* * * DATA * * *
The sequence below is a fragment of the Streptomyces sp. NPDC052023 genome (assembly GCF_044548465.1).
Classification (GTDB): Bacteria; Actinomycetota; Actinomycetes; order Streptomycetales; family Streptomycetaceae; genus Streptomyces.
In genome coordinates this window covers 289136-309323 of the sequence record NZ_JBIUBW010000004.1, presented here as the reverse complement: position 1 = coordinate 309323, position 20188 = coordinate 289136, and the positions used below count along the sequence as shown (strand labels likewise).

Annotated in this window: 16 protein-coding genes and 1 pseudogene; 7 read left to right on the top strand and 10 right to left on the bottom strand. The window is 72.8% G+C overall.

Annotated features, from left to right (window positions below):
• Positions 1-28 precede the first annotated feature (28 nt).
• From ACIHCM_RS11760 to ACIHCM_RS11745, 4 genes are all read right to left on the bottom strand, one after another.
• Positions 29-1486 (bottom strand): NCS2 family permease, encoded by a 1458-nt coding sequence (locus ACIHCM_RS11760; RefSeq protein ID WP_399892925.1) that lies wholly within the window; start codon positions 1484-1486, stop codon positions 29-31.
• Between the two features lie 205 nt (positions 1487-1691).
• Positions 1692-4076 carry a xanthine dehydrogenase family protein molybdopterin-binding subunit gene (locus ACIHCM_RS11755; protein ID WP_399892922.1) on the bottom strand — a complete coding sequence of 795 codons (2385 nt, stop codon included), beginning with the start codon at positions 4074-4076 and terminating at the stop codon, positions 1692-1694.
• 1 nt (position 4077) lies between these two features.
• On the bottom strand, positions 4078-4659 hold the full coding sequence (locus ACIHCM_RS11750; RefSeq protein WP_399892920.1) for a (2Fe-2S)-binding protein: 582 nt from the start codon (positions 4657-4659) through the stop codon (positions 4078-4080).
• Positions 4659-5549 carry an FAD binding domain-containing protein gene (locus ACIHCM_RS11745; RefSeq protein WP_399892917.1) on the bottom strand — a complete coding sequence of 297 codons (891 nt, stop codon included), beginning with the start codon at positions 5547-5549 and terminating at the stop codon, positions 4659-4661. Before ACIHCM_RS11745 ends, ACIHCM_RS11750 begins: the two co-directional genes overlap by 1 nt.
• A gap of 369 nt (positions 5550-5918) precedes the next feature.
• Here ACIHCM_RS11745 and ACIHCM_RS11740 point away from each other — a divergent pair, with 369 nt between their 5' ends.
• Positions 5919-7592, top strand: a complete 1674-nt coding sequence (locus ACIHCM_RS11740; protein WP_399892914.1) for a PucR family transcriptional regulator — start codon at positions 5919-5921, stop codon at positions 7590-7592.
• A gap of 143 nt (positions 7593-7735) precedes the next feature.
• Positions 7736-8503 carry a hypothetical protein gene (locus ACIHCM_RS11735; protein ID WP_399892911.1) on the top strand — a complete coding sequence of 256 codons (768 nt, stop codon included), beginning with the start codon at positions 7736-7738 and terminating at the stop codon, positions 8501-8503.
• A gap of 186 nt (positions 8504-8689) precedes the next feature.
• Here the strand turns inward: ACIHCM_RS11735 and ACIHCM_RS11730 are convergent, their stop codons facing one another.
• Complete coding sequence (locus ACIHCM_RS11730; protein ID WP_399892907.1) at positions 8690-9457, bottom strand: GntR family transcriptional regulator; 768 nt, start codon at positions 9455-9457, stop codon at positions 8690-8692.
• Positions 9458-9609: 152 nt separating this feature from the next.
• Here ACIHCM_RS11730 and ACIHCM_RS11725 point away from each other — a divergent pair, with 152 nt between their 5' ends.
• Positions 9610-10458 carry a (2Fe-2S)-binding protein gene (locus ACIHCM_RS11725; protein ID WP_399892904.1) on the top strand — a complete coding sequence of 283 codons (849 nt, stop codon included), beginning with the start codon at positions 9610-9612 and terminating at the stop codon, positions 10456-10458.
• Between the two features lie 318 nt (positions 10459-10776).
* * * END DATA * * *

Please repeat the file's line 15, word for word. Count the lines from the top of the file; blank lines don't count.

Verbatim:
• Here ACIHCM_RS11745 and ACIHCM_RS11740 point away from each other — a divergent pair, with 369 nt between their 5' ends.